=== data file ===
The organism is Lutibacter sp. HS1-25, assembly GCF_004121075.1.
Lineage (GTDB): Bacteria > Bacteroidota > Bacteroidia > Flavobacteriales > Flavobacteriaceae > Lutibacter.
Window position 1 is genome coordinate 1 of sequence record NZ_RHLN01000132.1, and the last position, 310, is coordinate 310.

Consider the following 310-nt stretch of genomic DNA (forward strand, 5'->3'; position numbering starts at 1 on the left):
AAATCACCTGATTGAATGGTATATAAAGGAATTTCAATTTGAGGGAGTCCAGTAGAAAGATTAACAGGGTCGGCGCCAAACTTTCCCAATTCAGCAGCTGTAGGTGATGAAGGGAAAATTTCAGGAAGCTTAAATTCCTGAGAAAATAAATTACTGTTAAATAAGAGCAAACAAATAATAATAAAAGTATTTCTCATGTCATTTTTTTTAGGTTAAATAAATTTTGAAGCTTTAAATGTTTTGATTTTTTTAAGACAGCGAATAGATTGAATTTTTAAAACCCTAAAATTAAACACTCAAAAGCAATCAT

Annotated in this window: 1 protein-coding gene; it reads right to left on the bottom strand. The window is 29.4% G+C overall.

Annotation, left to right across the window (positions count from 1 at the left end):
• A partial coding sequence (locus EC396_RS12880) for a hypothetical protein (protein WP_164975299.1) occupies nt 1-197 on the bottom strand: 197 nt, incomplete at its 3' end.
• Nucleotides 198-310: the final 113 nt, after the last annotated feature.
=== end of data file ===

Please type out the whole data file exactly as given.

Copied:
The organism is Lutibacter sp. HS1-25, assembly GCF_004121075.1.
Lineage (GTDB): Bacteria > Bacteroidota > Bacteroidia > Flavobacteriales > Flavobacteriaceae > Lutibacter.
Window position 1 is genome coordinate 1 of sequence record NZ_RHLN01000132.1, and the last position, 310, is coordinate 310.

Consider the following 310-nt stretch of genomic DNA (forward strand, 5'->3'; position numbering starts at 1 on the left):
AAATCACCTGATTGAATGGTATATAAAGGAATTTCAATTTGAGGGAGTCCAGTAGAAAGATTAACAGGGTCGGCGCCAAACTTTCCCAATTCAGCAGCTGTAGGTGATGAAGGGAAAATTTCAGGAAGCTTAAATTCCTGAGAAAATAAATTACTGTTAAATAAGAGCAAACAAATAATAATAAAAGTATTTCTCATGTCATTTTTTTTAGGTTAAATAAATTTTGAAGCTTTAAATGTTTTGATTTTTTTAAGACAGCGAATAGATTGAATTTTTAAAACCCTAAAATTAAACACTCAAAAGCAATCAT

Annotated in this window: 1 protein-coding gene; it reads right to left on the bottom strand. The window is 29.4% G+C overall.

Annotation, left to right across the window (positions count from 1 at the left end):
• A partial coding sequence (locus EC396_RS12880) for a hypothetical protein (protein WP_164975299.1) occupies nt 1-197 on the bottom strand: 197 nt, incomplete at its 3' end.
• Nucleotides 198-310: the final 113 nt, after the last annotated feature.